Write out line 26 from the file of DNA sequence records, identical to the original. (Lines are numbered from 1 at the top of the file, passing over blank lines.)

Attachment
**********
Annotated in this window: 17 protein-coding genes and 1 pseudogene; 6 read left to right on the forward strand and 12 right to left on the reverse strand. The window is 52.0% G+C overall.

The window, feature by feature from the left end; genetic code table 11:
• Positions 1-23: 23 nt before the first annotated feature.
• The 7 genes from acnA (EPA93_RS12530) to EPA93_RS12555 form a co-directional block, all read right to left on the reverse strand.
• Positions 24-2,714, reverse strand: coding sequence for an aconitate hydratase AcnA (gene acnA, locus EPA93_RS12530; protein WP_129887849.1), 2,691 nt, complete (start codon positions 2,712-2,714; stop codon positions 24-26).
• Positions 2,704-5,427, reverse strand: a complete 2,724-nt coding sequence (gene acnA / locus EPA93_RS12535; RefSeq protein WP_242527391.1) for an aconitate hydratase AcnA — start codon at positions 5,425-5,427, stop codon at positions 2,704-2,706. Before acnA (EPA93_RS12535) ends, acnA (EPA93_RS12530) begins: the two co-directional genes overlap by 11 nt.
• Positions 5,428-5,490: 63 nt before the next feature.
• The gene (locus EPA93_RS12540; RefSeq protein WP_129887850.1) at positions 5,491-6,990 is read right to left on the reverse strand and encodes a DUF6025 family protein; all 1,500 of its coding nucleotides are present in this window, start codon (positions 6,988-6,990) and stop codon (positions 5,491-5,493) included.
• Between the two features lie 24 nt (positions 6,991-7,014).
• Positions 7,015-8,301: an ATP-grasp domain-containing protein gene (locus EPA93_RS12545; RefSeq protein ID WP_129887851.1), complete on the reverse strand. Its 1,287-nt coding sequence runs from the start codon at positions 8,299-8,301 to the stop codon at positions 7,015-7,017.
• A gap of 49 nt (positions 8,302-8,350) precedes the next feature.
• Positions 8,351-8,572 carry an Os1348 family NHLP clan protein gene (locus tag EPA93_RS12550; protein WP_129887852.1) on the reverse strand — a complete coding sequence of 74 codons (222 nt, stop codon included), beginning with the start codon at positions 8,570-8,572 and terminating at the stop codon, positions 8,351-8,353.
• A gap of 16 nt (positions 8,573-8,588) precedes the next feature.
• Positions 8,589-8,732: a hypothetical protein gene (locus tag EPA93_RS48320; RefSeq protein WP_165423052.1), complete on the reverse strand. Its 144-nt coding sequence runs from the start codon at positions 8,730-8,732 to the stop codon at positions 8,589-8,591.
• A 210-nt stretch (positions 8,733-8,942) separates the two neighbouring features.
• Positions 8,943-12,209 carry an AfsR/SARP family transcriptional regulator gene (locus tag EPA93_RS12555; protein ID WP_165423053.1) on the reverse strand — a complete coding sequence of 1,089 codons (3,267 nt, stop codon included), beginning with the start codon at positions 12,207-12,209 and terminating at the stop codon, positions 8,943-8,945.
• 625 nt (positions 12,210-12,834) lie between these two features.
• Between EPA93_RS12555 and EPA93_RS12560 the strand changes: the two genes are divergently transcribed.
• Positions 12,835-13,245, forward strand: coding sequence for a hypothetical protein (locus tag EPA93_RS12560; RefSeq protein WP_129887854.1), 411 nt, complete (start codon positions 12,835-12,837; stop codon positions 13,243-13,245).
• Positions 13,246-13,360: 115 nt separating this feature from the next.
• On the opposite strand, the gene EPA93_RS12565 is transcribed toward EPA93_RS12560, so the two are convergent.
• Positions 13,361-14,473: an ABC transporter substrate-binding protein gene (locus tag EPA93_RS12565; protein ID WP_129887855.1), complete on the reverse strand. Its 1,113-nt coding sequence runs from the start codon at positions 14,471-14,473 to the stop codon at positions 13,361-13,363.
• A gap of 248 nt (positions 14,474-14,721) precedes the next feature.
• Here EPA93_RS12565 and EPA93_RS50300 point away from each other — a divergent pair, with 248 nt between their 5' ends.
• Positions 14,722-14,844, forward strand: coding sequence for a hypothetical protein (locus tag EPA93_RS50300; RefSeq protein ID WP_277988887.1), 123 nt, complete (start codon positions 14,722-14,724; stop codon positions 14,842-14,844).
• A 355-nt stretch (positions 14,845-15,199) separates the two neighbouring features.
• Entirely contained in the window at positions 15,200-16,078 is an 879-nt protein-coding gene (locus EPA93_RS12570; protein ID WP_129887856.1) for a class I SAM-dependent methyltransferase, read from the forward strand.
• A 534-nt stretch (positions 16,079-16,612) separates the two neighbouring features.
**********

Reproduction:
• A 355-nt stretch (positions 14,845-15,199) separates the two neighbouring features.